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Thread: Beginner's mind and impermanence?

  1. #1

    Beginner's mind and impermanence?

    Hi all, greeting to you.

    I would like to ask a question about impermanence and beginner's mind.
    Does the before thinking mind ever change? Or is it fixed as in no time and space, such as the belief in a spirit that continues to live on after death?
    Sorry if this topic has been covered before.

    Many thanks Lance
    (Sat Zazen last night)

  2. #2
    Hi Lance,

    Show me your mind.

    Gasho, Jishin, _/st\_

  3. #3
    Quote Originally Posted by Lance View Post
    Hi all, greeting to you.

    I would like to ask a question about impermanence and beginner's mind.
    Does the before thinking mind ever change? Or is it fixed as in no time and space, such as the belief in a spirit that continues to live on after death?
    Sorry if this topic has been covered before.

    Many thanks Lance
    (Sat Zazen last night)
    Hi Lance,

    Sounds as if you are asking if there is some "ultimate consciousness," some abiding, underlying "mind" before thinking.

    I would say that the Zen Masters avoid a straight answer to the question, and the physicists and biologists don't know either.

    With regard to the scientists, they do not yet have a good theory on the origins of consciousness and the nature of mind. Is it only the brain? Certainly the brain seems absolutely central and vital to our personal thoughts, feelings and self-awareness, and when the brain dies (or when we are in a coma or the like) our personal thoughts, feelings and self-awareness seem to become impossible. Some argue, however, that the brain may be more like a radio receiver, picking up and translating some underlying "consciousness" source to which it adds its particular thoughts, feelings and self-awareness (like your computer is one terminal picking up the wifi signal, thus contributing its own bits to the whole Grand Internet cloud, so is your mind just like that one "Lance" terminal yet also a facet of the Whole Internet ). While most scientists seem to lean toward the former "brain only" interpretation now, there just is no solid understanding yet. Whatever the case, the brain seems so vital that, when it dies, most of "Lance" will go with it, at least the "Lance" who you are most concerned with and who is reading this post (whether or not some aspect of "Lance" carries on to a future life is a separate question that Buddhists also argue about, and which I leave aside here.)

    The Zen Masters and other Mahayana Buddhists seem to also lean various ways in their writings, with some speaking of "Mind" (Big M) and "Buddha Nature" and such in ways that seem to lean toward some underlying basis like a "Grand Consciousness." However, it is really the wrong question for the Zen folks, so most stay fuzzy in answering. Why?

    In a nutshell, Zen folks do tend to agree on a wholeness of identity of "you" and "the whole of reality" that is "not one, not two" or "one beyond one" (i.e., not just one thing, but neither two separate things, and anyway even the words "one" or "two" are limiting), and they also step beyond words like "time" and "timeless" or "here" and "there" or "permanent vs. impermanent" or even "birth and death." Thus, in Zazen, we are encouraged to sit while dropping from mind all analysis of the world and its things into opposites and categories.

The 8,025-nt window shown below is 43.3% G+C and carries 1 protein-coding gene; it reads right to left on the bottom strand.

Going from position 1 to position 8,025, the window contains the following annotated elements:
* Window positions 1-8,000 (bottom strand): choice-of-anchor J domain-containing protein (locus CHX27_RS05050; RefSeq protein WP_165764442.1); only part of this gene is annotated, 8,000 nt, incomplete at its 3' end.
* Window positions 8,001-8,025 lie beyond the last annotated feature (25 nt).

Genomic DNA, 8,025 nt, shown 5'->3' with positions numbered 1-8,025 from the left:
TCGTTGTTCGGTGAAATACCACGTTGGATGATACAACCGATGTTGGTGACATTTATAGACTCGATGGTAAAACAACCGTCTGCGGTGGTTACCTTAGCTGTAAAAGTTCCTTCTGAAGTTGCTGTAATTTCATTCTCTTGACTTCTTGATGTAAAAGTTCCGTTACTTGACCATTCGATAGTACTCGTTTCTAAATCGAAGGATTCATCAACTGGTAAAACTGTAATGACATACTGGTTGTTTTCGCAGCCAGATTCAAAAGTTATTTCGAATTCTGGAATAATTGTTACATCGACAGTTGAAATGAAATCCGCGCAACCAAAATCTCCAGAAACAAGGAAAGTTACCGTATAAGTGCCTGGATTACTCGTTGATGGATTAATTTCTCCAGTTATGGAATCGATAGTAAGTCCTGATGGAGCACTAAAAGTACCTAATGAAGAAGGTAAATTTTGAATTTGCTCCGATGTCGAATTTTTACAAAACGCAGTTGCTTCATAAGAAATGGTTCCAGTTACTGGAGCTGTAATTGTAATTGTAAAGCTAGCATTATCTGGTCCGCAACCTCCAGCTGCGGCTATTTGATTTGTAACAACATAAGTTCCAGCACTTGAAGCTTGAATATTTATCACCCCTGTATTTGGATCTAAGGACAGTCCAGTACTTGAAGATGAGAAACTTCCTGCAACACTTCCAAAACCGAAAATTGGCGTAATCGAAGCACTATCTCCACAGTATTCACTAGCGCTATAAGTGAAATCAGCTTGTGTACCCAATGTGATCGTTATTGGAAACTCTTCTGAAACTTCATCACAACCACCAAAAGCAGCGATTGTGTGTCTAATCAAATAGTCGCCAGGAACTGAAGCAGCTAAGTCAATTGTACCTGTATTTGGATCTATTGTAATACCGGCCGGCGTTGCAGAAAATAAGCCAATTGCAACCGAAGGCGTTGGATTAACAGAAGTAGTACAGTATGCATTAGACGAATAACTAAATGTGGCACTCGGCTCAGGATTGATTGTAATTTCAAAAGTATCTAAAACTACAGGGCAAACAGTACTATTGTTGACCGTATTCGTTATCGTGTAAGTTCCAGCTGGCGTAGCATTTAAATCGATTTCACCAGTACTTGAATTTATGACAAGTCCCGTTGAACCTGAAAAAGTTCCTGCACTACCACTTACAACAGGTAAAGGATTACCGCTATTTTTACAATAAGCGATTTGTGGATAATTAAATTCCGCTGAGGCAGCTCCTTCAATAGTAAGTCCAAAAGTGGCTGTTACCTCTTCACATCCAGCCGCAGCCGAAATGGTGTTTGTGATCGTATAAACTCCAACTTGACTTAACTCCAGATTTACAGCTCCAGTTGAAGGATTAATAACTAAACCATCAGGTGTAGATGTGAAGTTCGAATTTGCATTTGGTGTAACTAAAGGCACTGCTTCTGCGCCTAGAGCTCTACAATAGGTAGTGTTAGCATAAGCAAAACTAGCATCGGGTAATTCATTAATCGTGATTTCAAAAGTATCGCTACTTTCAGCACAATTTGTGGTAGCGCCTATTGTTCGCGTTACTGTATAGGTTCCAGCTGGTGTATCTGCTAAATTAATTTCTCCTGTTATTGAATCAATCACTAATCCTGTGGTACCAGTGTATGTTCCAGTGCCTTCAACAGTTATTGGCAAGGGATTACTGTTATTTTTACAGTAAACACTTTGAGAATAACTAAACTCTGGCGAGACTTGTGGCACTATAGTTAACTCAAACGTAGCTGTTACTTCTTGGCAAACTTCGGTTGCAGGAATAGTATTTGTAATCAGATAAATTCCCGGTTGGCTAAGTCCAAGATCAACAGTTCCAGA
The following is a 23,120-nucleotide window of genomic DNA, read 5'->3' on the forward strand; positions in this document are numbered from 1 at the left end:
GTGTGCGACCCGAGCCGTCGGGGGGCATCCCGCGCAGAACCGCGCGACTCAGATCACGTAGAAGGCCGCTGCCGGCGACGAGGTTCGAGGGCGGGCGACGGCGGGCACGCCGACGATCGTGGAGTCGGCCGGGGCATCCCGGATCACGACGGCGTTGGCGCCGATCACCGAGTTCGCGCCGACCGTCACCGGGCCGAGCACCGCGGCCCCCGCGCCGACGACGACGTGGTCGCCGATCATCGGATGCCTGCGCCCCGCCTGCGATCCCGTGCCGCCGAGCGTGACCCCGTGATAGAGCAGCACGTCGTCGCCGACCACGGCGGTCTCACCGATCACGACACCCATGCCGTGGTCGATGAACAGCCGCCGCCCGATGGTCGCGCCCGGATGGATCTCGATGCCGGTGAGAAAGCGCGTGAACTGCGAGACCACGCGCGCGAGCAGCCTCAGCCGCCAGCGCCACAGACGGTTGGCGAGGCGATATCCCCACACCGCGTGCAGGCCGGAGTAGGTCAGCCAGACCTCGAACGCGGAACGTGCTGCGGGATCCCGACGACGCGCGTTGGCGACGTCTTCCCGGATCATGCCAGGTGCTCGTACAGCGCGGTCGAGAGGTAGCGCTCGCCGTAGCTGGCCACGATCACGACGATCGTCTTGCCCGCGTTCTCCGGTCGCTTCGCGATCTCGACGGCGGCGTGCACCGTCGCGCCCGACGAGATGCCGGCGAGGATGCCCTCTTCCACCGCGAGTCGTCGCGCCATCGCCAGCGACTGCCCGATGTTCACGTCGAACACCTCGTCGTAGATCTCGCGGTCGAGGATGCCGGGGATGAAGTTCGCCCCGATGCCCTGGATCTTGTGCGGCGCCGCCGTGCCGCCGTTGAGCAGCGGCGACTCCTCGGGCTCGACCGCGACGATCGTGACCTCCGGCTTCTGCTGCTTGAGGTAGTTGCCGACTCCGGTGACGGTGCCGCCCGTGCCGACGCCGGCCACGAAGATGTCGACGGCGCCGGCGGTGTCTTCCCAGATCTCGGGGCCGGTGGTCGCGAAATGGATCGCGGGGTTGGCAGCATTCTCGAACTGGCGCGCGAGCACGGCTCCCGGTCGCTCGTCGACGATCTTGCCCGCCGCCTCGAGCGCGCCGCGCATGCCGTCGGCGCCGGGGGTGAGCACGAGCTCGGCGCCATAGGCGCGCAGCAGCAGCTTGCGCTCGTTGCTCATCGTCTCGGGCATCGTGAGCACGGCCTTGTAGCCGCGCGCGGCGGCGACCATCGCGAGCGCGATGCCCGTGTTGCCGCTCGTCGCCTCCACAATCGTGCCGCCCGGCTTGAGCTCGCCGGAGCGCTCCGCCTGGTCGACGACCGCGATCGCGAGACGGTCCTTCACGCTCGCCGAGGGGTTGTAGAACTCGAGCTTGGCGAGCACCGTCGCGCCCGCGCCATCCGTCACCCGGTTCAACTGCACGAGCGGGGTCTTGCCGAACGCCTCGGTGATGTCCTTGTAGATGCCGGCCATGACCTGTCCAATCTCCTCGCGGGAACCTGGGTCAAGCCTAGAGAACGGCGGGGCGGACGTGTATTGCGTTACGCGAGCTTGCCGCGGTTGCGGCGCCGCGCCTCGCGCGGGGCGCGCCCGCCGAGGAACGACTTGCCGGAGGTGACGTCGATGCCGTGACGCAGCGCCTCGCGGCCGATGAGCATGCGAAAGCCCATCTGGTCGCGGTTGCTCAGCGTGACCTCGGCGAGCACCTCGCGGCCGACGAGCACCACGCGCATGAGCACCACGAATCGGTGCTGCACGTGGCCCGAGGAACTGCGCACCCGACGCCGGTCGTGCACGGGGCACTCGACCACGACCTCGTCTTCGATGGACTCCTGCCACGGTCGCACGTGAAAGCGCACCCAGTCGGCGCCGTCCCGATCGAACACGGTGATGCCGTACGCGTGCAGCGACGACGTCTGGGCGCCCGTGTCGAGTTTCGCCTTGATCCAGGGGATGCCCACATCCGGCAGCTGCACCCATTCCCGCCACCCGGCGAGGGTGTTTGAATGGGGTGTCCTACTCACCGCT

The result is a kind of understanding of reality as some flowing wholeness that is also all these separate pieces, moving so thereby impermanent and constantly changing, yet somehow beyond the movement and change that occurs to its pieces. You are you, who will someday die with that brain, yet you and I and all things are also that flowing wholeness that goes on and on before and after birth and death too (like a sea that continues to flow on while the waves on its surface appear to rise and fall, although the waves are just the sea all along and never other than the waters of the sea. Like the whole internet cloud that goes on and on before during and after a particular terminal being plugged in.) You are this, and this is you, yet you are you too (between birth and death). It is all both "permanent" and "impermanent" at once, or better said, maybe some third category which steps beyond small human limited ideas of "permanent" or "impermanent" or "time" or "timeless" that our stupid human brains struggle to understand as we day to day live in this world that seems bound by change and time. (Certainly, even the scientists now know that time is fluid and "relative," and that there must be an aspect to reality that is beyond ordinary time, for "before" the Big Bang what came "before" that etc. etc.)

    The one thing the Zen masters know is that "you" are not just "you," that "death" is not the complete finale at least from the standpoint that the wave is also the ongoing sea, that you are the "Whole Enchilada," the "Whole Internet" , the whole ongoing Flowing Wholeness of all the separate pieces swirling together (what we Mahayana Buddhists sometimes somewhat misleadingly call "Emptiness," meaning that things and beings are "empty" of only having separate self existence).

    The Zen masters also tend to agree that our "mind" is not limited only to what is going on between your ears because, in a nutshell, for Buddhists, when you see a "tree" apparently standing at a distance outside of "you" for example, your "mind" is not only the experience of seeing the tree as a viewer behind your eyes and between your ears, but the whole feedback loop of subject seer and object seen, as well as the sun in the sky, the earth where you and the tree stand, and all the events of time and space that directly and indirectly contribute to that moment of seeing. In other words, the whole feedback loop of seer and seen, and the whole world that contributes to your seeing, is "mind" ... not just the one part between your ears. We usually think of "my mind" as only the subjective part, but the Buddhists point out that the subjective is totally dependent on having some "objective," that "seen in the eyes and brain" needs "something seen outside the eyes," and that the hard barriers and divisions of "inside" vs. "outside" and "subject/object" can be merged and dropped away. Also, the exploding stars and the planet and all that allows there to be atoms and photons and ground for the tree to grow on and you to walk on ... all are facets of the loop, thus all are also your "mind." Or "Big Mind" as the Zen folks sometimes say (to contrast with the little mind that feels separate between your ears).